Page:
What’s the biggest challenge in dating at midlife? I don’t think it’s finding an available single. The dating at midlife sub-culture is enormous. Census figures suggest that more than 30% of all adults are not married. It’s easy to find another single person who is looking for a relationship.  It’s even easy to get into a  relationship if you aren’t particular.  The real challenge is once you are in.

And it’s not so much the relationship per se that’s the problem. It’s the process of designing the relationship.

Every relationship needs a little tailoring. (I once read an interview with a fashion designer and the question was, how does an ordinary person, who can’t spend thousands on clothes, dress to look good. The designer said “tailoring.” He said that even those t-shirts the movie stars are wearing get a little bit of sewing here and there.)

The challenge is in finding a way to tailor the relationship to fit well for both of you. In other words, you both need to find a method for negotiating that relationship.

Every friendship has its little storms. The challenge in dating at midlife is creating a climate that, despite the ordinary storms, is so pleasant you want to settled down and live in it. How do you do that?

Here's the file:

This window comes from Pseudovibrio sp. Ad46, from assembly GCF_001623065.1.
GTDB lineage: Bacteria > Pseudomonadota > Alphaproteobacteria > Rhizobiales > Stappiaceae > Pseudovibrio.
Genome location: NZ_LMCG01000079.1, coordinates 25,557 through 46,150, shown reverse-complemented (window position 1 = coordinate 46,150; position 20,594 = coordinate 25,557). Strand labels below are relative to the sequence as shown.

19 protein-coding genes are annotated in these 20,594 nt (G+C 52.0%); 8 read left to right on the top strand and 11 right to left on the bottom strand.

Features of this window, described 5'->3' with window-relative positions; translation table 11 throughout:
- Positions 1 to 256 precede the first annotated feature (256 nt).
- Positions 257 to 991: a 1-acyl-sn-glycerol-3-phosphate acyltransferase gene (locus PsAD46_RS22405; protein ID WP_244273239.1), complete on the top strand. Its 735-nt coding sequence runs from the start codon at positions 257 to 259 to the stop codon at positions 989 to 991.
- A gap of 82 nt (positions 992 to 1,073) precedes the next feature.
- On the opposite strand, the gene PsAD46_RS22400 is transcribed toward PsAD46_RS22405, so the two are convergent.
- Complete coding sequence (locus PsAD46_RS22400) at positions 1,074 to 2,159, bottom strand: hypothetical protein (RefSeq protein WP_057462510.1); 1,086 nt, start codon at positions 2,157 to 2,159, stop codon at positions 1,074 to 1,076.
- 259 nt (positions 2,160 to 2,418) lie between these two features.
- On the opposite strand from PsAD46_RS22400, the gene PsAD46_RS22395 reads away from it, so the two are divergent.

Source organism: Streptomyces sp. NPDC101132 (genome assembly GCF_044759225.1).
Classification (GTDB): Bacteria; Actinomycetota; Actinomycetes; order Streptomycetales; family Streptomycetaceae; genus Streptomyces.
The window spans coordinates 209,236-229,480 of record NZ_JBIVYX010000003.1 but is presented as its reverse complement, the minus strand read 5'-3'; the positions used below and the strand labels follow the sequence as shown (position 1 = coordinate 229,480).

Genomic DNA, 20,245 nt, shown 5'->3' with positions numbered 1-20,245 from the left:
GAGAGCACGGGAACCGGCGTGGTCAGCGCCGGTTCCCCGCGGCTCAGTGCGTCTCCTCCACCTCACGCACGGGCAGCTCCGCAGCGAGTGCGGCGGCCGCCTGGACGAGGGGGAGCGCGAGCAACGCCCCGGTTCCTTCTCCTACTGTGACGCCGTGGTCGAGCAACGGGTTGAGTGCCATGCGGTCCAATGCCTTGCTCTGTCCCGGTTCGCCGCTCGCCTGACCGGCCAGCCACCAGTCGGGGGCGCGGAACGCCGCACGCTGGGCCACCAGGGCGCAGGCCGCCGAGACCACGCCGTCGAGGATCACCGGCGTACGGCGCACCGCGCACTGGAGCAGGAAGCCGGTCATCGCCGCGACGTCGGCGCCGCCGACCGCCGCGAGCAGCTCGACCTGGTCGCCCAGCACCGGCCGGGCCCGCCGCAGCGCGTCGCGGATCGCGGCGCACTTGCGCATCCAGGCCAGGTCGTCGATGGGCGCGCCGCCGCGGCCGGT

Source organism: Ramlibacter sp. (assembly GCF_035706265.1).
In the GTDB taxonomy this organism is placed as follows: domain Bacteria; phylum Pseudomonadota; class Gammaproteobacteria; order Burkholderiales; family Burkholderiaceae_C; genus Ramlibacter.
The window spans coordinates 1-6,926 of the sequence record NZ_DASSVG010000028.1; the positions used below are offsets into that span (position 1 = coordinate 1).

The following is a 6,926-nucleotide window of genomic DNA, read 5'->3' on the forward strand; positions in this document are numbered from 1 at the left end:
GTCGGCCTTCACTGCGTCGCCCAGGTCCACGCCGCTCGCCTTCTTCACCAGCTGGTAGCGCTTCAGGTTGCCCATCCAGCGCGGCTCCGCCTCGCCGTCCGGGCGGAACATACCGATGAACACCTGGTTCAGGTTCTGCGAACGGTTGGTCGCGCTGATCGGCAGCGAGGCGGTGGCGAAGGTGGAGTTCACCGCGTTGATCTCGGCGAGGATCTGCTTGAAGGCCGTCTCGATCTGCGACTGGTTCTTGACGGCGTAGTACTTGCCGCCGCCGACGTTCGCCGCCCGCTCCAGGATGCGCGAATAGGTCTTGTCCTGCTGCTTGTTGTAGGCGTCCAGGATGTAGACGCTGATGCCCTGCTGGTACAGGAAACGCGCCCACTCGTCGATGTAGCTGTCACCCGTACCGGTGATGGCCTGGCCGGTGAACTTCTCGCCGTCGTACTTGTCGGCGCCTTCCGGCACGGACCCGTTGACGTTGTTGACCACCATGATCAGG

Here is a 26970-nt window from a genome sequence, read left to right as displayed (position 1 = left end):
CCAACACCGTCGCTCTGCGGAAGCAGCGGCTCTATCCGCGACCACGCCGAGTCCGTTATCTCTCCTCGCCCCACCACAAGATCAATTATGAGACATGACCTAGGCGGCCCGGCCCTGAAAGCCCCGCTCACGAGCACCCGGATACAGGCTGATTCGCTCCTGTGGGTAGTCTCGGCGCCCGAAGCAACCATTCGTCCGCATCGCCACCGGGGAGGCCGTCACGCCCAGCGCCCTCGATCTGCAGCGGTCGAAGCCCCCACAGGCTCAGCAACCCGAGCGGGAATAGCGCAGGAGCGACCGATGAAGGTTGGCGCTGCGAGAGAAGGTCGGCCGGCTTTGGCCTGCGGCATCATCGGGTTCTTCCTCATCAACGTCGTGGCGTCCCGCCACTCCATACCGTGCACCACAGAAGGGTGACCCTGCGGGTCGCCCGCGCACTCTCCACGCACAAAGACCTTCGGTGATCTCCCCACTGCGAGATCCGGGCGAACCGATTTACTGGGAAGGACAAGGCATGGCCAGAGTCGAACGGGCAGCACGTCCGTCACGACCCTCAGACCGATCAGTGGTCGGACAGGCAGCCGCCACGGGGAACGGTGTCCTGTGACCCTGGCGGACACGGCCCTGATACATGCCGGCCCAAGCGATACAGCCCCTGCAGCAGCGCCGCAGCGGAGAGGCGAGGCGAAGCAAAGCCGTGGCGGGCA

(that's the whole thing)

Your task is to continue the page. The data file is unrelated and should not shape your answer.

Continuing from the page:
The Gottman Ratio.

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May 20 2010

Ten Commandments, Shavuot, Zen, Happiness and Relationship Success. by Dr. Belove

Complex title, I know. But the pieces do fit.

This week I joined friends to celebrate Shavuot (Shah VOO oat) the Jewish holiday commemorating the day that Moses was said to have carried down from the mountain the tablets with the Ten Commandments.  The celebration was an all night study and discussion party, sort of like a pleasant version of a finals week all-nighter, with tea and cookies and singing.  Among other things we talked about something the Jewish philosopher, Martin Buber, had written about the Ten Commandments.  (Bear with me.  One point will lead to the next and will end up with me sharing something vital that I re-learned about how to be a good relationship partner. )

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May 20 2010

The All Important Difference between Forgiving and Trusting

“He cheated on me. I forgave him. Then he cheated on me again and I forgave him again and then he cheated on me and I can’t forgive him anymore.”


People confuse forgiving someone with trusting someone. You can forgive someone without trusting them. You can trust someone without forgiving them.

A forgiving person is someone who calms down quickly. It is always a shock when someone you trust and care for does something mean or hurtful to you. Your first tendency is either to run away or hurt them back. Somehow or other, you have to absorb the shock and resist the temptation to just react. You need time to think and calm down.